Those are strong words, and a strong endorsement of community. But let’s go even farther and look at the example of Christ, Himself.
“Matthew 22:37-39, Christ gives two commands: “Love the Lord your God with all your heart, all your soul, and all your mind,” and “Love your neighbor as yourself.” Engaging in interfaith dialogue means following both of these commands to the fullest.
The life and example of Jesus Christ was marked by concern for those not of the faith. Yes—His heart was broken over their disbelief, but He showed His concern not through insults and wall-building, but through meeting them where they were, by feeding them, speaking with them, and healing them. He built relationships with nonbelievers and participated in His community in a positive way.
And so if Christ, Himself, wasn’t afraid to leave the bubble, should any Christian be?
So you’ve decided to move out of the bubble, but you’re not sure how to start building the bridges. What do you start?
You begin by being intentional.
This means, as Larson and Shady put it, that “We must actually choose to build meaningful and constructive relationships with those who believe differently.” This means more than mere coexistence. It means reaching out to your neighbor in a kind and positive way. It means that your Baptist church works with the local Islamic mosque to raise money to feed the poor in your community. It means open, honest, respectful dialogue.
As a Christian, you can embrace a shared ideal of respect, love, and justice that crosses the boundaries of faith, and you can do all of this without compromising your own beliefs. Focus on what you have in common rather than what divides, and you’ll soon find that people of different faiths share many common civic goals.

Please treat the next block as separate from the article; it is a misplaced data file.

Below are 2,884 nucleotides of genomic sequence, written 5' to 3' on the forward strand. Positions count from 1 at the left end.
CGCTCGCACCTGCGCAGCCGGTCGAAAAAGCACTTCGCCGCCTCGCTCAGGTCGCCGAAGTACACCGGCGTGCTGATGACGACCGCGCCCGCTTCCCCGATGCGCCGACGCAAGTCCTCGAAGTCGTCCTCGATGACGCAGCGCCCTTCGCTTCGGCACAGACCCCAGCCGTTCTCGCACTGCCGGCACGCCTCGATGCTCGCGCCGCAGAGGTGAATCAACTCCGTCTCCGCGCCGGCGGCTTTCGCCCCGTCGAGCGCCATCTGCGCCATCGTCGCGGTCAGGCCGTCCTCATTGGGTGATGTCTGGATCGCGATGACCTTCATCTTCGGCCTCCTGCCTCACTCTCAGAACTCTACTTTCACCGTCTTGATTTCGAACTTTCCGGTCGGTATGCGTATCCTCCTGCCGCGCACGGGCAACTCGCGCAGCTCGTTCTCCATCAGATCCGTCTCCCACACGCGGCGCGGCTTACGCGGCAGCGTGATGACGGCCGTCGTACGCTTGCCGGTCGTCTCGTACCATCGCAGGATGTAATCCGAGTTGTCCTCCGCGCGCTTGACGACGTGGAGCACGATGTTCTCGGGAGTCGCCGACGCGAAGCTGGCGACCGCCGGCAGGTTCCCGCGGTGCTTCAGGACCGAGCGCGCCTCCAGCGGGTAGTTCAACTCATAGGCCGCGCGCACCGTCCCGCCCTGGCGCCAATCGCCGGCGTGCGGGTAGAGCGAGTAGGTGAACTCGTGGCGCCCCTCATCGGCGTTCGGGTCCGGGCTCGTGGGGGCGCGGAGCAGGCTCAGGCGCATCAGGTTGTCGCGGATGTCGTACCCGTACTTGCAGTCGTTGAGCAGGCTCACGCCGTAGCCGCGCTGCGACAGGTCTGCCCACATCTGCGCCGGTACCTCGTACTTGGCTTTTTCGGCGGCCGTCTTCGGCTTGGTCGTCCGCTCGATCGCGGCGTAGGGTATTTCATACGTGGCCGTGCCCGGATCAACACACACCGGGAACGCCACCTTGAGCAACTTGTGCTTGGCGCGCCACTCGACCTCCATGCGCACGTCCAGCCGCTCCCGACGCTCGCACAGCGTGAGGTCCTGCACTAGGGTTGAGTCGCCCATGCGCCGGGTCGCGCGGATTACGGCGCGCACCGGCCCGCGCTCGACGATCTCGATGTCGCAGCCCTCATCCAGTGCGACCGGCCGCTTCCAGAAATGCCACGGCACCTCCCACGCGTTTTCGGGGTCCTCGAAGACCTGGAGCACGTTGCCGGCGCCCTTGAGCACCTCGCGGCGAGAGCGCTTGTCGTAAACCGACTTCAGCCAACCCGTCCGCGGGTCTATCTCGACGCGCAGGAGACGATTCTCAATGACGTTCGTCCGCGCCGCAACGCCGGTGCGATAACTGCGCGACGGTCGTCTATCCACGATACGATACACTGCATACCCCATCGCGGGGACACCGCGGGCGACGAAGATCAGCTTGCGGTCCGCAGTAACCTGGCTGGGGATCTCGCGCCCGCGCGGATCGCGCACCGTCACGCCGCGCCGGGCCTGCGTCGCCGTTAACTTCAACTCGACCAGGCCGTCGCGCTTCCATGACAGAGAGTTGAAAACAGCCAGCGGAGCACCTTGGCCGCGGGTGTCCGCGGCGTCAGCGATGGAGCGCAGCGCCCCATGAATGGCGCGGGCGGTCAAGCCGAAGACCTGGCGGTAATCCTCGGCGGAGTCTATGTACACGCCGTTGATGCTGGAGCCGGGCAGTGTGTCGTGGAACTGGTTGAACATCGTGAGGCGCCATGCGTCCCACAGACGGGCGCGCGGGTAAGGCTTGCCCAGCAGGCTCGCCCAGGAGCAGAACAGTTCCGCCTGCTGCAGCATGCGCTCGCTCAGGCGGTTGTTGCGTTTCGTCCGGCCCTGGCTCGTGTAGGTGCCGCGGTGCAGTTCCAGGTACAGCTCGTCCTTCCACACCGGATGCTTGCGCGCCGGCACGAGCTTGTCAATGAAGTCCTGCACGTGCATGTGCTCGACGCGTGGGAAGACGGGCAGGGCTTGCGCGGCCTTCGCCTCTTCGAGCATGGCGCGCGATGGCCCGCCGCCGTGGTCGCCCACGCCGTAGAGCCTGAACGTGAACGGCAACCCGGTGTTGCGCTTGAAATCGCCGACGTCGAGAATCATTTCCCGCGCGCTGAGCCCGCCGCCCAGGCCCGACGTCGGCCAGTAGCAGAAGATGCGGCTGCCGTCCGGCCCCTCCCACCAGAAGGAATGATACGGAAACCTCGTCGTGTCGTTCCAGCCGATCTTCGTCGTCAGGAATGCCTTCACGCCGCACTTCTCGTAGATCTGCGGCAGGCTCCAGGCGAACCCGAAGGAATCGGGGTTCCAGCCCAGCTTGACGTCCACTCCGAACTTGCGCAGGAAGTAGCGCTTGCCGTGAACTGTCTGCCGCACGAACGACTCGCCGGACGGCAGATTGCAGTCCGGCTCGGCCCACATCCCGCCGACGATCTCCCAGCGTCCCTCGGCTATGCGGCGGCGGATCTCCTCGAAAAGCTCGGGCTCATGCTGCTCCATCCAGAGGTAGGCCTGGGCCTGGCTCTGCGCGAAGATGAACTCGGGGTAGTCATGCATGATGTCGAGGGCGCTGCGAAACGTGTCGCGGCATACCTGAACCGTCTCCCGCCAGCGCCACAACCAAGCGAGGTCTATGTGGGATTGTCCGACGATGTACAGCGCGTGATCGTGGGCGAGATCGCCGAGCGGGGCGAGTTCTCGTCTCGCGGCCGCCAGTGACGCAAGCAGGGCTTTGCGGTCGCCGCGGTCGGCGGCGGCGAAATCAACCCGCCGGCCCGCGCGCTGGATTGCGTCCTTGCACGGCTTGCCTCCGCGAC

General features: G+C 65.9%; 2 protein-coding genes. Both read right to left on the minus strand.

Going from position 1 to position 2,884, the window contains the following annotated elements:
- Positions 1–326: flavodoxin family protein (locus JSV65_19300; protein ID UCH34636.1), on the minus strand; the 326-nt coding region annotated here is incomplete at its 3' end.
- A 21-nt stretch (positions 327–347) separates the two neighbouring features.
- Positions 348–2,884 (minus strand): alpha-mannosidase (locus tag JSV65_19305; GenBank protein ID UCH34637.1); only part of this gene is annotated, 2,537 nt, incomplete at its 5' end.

Here’s a little homework. Investigate an issue of religious tension in your own community and ask yourself one question—how is a lack of interfaith dialogue causing this problem? Now, visualize building a bridge that solves the problem. What does that bridge look like? How might it be built?
Try this exercise any time you encounter faith-based tension, and you’ll begin the process of learning how to build cultural bridges.
A Better World
The need to impose upon and dominate other faiths is what leads to religious violence and division—and if conversion is what you have in mind, causing suffering and anger is the absolute worst way to go about it.
Remember—when it comes to the Christian faith, you are the face of God’s love. You are His ambassador on Earth. Do you want others to think of God as evil and divisive, or do you want others to think of Him as loving and correcting? Which was Jesus more like?
But faith aside, hostility is a real problem in our world right now. People are being hurt, bullied, discriminated against, and murdered. Think about what works, about what creates peace and alleviates human suffering. Is it better to dehumanize those of other faiths, or is it better to find common ground, and to work with them on civic matters toward a better future?
One thing is for sure—when two billion people move from the safety of their religious bubbles and start building bridges to other cultures, faiths, and worldviews, the world suddenly becomes a place that we can all enjoy together.
Doesn’t that sound beautiful?
"There is neither Jew nor Gentile, neither slave nor free, nor is there male and female, for you are all one in Christ Jesus."